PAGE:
House and crops destroyed by prairie fire as family seeks shelter in middle of a green rye field.
A large bleached bone dressed up in calico made me as happy as modern children are with their fine dolls when we homesteaded on the prairie in Pratt County, Kansas. My father got some crops growing before he took time to build a house on his land. Then, as so often happened in those days, a newcomer emptied live ashes outside and a prairie fire swept across the country.
It took everything my father had built and acquired! Our lives were saved because we were able to get in the center of a green rye field.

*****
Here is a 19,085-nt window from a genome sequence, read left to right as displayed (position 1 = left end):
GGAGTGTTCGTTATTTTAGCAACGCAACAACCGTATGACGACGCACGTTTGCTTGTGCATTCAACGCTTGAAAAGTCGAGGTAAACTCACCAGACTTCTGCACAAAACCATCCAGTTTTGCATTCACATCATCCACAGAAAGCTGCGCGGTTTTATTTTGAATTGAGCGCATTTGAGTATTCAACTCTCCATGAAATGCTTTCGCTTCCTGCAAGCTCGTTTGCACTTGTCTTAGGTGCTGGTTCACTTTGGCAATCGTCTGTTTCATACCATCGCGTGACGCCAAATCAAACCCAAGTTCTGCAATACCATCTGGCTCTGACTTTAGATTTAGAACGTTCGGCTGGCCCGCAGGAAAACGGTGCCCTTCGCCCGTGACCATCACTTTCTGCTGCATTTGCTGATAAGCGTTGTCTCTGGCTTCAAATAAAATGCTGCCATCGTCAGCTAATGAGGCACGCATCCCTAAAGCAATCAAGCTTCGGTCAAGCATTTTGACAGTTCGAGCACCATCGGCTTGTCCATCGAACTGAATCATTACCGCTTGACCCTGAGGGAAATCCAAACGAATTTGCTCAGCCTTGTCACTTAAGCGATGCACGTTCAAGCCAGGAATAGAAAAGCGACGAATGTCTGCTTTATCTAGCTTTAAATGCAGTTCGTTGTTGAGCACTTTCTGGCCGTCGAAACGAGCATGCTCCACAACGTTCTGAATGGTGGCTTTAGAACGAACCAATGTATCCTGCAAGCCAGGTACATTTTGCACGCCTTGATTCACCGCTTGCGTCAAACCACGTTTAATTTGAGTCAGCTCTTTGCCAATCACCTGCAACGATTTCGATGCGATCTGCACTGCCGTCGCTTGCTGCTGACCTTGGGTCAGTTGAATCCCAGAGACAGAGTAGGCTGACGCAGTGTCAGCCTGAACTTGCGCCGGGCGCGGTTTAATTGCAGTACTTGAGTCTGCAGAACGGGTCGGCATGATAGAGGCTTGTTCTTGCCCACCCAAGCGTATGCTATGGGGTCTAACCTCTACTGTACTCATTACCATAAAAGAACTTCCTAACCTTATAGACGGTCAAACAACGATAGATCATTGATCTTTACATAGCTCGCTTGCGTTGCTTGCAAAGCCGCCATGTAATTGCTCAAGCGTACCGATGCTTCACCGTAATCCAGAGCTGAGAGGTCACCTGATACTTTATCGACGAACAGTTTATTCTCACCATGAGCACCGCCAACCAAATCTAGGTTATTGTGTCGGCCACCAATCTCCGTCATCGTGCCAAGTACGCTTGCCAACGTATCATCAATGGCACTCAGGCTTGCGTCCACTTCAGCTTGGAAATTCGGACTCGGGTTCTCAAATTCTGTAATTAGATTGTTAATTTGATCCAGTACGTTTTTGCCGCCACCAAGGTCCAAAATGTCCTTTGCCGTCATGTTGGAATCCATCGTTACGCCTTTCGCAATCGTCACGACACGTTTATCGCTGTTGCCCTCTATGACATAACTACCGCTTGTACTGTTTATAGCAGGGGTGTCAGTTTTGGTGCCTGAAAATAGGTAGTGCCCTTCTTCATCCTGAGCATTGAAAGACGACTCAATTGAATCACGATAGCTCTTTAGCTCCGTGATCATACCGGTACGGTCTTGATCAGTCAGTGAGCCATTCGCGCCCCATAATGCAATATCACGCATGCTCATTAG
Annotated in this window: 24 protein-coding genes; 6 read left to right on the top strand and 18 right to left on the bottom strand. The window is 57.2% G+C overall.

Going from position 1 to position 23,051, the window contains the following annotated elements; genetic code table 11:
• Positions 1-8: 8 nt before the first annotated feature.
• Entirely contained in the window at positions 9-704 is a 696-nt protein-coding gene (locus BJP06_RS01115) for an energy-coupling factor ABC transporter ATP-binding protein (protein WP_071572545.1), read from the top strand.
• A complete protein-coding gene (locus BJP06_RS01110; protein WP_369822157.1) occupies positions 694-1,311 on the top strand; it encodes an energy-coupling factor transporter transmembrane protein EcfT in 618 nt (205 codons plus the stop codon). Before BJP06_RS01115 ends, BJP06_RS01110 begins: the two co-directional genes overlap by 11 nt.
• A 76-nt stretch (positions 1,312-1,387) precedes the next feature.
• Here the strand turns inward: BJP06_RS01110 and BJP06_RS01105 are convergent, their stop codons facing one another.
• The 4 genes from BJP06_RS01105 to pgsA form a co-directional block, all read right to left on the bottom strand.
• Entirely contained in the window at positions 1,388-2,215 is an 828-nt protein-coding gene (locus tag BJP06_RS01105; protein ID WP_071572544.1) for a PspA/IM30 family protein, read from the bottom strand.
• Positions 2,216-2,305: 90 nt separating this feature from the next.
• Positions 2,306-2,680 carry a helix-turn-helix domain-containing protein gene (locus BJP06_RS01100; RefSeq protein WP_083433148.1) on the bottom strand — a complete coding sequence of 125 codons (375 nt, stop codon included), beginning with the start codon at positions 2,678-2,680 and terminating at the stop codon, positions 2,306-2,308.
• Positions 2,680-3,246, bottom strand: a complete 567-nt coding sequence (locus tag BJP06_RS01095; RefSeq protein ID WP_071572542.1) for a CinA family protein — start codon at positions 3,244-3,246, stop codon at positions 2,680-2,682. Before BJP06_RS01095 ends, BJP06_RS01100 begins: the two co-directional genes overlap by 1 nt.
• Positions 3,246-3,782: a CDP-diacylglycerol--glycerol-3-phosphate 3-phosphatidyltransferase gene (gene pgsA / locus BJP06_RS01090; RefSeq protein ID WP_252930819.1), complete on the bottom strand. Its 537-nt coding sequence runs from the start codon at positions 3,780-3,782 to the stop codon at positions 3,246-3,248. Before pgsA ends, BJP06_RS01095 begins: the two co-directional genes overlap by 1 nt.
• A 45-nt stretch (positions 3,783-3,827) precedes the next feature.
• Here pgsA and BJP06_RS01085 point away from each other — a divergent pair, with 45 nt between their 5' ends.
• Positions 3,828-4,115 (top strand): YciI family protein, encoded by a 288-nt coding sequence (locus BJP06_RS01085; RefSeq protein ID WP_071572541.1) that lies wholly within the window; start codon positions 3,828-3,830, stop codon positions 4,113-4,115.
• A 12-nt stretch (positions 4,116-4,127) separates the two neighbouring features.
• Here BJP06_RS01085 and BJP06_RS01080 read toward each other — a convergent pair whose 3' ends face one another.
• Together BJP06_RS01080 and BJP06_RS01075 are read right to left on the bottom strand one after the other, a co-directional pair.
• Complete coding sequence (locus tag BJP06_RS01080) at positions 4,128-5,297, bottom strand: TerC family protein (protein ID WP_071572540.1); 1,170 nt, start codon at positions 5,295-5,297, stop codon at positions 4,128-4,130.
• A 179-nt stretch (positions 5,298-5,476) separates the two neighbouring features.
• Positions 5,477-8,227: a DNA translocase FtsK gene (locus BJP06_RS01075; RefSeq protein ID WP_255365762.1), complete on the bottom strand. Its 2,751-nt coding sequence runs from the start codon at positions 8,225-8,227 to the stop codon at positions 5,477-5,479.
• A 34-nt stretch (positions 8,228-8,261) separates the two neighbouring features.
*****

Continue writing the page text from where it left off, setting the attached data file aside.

Back in 1955 a call went out from the editors of the then CAPPER's WEEKLY asking for readers to send in articles on true pioneers. Hundreds of letters came pouring in from early settlers and their children, many now in their 80s and 90s, and from grandchildren of settlers, all with tales to tell. So many articles were received that a decision was made to create a book, and in 1956, the first My Folks title – My Folks Came in a Covered Wagon – hit the shelves. Nine other books have since been published in the My Folks series, all filled to the brim with true tales from CAPPER’s readers, and we are proud to make those stories available to our growing online community.
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